FBI files, made public after years of lawsuits, reveal the extent of the Nixon Administration's efforts to "neutralize" Lennon. (However, while ominous in tone, the term "neutralize"– as used by government agents– was never really defined.) With FBI Director J. Edgar Hoover at the helm and reporting to the Nixon White House about the FBI's surveillance of Lennon, memos and reports had been flying back and forth among senators, the FBI, and the U.S. Immigration Office. Clearly forces were at work to silence Lennon.

Nixon's pursuit of Lennon was relentless– and in large part based on the misperception that Lennon and his comrades were planning to disrupt the Republican National Convention scheduled to take place in Miami in August 1972. The authorities' paranoia, however, was misplaced.

Left-wing radicals like Jerry Rubin and Abbie Hoffman– activists who were also on government watch lists and who shared an interest in bringing down the Nixon Administration– had been congregating at John and Yoko's New York apartment. 

But when Rubin, Hoffman, and the rest revealed that they were planning to cause a riot, Lennon balked. As he recounted in a 1980 interview, "We said, We ain't buying this. We're not going to draw children into a situation to create violence so you can overthrow what? And replace it with what?... It was all based on this illusion, that you can create violence and overthrow what is, and get communism or get some right-wing lunatic or a left-wing lunatic. They're all lunatics."

Despite the fact that Lennon was not part of the "lunatic" plot, the government persisted in its efforts to have him deported. Equally determined to resist, Lennon dug in and fought back. Every time he was ordered out of the country, his lawyers delayed the process by filing an appeal. Finally, in 1976, Lennon won the battle to stay in the country when he was granted a green card. As he said afterwards, "I have a love for this country.... This is where the action is. I think we'll just go home, open a tea bag, and look at each other."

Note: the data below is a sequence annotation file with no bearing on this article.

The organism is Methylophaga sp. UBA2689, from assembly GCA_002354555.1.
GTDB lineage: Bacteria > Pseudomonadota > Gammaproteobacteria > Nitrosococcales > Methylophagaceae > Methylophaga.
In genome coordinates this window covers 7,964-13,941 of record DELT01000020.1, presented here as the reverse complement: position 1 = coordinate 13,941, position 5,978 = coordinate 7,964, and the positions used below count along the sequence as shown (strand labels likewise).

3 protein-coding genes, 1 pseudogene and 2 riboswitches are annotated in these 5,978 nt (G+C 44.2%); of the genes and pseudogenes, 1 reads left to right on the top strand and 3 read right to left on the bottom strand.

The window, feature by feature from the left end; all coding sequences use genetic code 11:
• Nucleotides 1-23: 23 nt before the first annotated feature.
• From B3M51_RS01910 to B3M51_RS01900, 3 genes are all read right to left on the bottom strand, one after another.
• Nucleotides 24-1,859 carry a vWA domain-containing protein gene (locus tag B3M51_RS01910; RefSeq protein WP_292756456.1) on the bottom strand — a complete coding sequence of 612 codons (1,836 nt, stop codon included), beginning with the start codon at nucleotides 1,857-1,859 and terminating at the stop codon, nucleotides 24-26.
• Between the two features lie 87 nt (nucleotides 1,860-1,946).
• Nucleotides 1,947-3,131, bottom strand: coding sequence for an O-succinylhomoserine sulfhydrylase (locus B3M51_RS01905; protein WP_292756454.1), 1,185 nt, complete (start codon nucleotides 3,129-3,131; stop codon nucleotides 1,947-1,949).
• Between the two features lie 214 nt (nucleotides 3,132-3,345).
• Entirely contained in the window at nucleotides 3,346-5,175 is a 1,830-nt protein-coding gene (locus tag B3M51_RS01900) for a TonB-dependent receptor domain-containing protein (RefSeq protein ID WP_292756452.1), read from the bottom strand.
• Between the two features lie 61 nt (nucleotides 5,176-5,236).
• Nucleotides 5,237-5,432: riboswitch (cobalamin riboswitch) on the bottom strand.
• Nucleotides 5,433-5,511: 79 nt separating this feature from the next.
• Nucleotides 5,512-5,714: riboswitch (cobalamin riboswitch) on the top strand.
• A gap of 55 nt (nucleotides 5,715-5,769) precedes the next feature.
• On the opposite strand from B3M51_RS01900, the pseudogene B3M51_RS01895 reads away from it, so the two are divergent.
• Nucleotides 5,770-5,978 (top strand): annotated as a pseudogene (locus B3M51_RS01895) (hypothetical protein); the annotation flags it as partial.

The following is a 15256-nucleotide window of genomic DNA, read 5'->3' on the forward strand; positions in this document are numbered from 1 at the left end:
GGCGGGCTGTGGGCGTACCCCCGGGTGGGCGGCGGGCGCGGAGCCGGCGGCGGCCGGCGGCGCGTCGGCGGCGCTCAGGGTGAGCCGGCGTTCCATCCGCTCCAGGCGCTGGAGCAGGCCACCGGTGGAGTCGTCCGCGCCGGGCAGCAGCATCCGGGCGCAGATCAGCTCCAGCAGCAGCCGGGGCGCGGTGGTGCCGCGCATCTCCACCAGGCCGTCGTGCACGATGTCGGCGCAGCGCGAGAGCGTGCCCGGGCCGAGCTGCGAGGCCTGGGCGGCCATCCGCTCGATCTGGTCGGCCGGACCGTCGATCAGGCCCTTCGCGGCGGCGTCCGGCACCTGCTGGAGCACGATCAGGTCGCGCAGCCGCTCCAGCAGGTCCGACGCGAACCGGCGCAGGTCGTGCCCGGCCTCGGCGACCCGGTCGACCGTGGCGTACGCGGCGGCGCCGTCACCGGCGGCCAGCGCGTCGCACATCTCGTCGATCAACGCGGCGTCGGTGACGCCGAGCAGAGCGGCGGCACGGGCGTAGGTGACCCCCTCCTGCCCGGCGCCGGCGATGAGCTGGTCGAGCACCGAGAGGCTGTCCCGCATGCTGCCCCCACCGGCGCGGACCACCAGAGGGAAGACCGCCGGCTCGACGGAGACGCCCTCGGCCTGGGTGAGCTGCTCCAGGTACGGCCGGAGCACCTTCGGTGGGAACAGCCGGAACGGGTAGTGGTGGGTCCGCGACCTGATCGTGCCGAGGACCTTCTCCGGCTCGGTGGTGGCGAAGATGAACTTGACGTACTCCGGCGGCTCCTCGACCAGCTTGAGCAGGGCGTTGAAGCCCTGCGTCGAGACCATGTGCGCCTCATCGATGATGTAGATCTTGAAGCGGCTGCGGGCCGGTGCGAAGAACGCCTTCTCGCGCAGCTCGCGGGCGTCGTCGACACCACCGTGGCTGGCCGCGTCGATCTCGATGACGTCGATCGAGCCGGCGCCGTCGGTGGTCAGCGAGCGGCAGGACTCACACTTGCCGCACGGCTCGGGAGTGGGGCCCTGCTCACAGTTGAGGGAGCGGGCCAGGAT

Lennon's time of repose didn't last long, however. By 1980, he had re-emerged with a new album and plans to become politically active again. In his final interview on December 8, 1980, Lennon mused, "The whole map's changed, and we're going into an unknown future, but we're still all here, and while there's life there's hope."

That very night, when Lennon returned to his New York apartment building, Mark David Chapman was waiting in the shadows. As Lennon stepped outside the car to greet the fans congregating outside, Chapman, in an eerie echo of the FBI's moniker for Lennon, called out, "Mr. Lennon!" Lennon turned and was met with a barrage of gunfire as Chapman–squatting in combat stance– emptied his .38-caliber pistol and pumped four bullets into his back and left arm. Lennon stumbled, staggered forward and, with blood pouring from his mouth and chest, collapsed to the ground.

John Lennon was pronounced dead on arrival at the hospital. He had finally been "neutralized."

Constitutional attorney and author John W. Whitehead is founder and president of The Rutherford Institute and author of the award-winning Grasping for the Wind.